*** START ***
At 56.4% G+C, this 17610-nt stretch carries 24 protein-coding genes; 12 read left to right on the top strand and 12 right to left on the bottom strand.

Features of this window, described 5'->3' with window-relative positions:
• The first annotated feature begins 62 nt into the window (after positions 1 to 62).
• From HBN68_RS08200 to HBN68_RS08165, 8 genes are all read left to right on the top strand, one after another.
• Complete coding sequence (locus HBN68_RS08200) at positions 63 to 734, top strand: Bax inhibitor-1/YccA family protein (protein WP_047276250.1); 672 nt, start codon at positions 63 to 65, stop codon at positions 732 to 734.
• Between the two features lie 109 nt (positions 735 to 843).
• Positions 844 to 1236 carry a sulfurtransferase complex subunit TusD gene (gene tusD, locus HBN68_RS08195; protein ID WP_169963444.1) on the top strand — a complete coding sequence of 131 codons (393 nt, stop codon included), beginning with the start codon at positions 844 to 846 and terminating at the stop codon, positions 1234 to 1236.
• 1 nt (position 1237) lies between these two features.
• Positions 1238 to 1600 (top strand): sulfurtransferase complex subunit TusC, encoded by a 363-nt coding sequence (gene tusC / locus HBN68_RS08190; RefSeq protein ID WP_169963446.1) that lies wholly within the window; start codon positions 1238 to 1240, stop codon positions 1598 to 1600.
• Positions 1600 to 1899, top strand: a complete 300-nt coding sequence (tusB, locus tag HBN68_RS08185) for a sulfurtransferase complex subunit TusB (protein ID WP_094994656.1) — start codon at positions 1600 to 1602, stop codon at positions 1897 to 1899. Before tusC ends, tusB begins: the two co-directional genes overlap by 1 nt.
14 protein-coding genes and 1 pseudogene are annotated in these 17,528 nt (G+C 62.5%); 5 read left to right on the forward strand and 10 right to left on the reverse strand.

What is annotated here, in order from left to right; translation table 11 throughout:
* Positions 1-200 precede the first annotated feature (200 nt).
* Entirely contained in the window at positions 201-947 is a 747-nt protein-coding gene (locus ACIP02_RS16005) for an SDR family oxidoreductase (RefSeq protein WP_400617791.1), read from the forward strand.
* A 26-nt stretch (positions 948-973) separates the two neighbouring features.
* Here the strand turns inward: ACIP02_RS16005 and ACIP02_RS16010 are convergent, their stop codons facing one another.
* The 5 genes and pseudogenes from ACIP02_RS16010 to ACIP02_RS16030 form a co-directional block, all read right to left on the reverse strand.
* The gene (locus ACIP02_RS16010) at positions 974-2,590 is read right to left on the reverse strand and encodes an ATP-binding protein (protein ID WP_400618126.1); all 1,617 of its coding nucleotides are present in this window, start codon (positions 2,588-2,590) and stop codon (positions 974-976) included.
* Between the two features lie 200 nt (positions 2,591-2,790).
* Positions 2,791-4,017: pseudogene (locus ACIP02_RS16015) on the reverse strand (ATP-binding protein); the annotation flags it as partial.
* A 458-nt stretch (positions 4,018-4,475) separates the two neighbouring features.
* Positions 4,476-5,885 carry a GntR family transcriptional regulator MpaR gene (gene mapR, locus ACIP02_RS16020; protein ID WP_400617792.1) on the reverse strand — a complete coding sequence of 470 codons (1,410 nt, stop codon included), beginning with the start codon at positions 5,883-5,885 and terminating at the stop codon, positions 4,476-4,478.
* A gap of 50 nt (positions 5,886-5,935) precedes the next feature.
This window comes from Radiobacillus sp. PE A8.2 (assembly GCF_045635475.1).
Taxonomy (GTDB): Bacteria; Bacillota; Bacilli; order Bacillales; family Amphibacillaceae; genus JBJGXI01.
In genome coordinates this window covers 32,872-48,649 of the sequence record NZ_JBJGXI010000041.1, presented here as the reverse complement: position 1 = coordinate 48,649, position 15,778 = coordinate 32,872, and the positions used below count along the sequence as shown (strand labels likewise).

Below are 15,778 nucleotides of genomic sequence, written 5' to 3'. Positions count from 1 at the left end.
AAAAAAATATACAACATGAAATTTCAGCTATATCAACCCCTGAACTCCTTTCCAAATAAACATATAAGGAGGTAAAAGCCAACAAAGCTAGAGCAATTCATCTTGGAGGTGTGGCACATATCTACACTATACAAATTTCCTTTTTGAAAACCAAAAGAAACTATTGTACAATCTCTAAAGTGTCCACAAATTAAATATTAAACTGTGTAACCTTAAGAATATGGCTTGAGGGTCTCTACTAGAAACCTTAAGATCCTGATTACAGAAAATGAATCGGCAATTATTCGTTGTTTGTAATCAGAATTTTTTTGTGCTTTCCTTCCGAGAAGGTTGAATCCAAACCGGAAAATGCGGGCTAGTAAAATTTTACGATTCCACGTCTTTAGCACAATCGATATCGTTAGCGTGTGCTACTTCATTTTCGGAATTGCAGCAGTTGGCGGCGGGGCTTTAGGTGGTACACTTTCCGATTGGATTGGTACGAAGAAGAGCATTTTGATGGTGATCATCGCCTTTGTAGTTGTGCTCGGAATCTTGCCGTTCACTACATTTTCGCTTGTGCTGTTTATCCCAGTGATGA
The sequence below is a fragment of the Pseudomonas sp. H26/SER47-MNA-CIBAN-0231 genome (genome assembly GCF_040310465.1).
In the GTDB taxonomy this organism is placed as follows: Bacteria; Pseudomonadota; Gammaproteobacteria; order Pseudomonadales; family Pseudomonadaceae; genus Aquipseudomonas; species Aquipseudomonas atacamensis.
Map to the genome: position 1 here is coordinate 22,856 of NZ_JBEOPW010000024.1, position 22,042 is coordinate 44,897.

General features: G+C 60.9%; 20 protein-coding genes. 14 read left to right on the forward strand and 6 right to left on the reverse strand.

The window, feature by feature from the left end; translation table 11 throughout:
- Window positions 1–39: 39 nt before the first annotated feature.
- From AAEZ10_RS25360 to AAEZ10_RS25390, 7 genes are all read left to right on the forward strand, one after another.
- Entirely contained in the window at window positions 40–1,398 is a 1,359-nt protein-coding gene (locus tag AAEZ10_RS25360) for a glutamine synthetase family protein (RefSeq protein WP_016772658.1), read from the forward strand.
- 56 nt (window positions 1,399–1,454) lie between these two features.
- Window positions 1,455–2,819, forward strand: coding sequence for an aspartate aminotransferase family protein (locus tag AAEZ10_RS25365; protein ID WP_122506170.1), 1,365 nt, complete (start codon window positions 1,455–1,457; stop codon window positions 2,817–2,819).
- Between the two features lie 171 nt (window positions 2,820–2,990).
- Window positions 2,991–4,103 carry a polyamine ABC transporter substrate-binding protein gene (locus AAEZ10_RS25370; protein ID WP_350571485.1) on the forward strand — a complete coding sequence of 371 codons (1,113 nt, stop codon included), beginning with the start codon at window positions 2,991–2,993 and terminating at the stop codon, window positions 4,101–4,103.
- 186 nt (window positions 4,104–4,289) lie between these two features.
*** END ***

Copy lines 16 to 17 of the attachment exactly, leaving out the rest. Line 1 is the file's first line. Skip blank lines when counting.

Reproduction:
* Here the strand turns inward: ACIP02_RS16005 and ACIP02_RS16010 are convergent, their stop codons facing one another.
* The 5 genes and pseudogenes from ACIP02_RS16010 to ACIP02_RS16030 form a co-directional block, all read right to left on the reverse strand.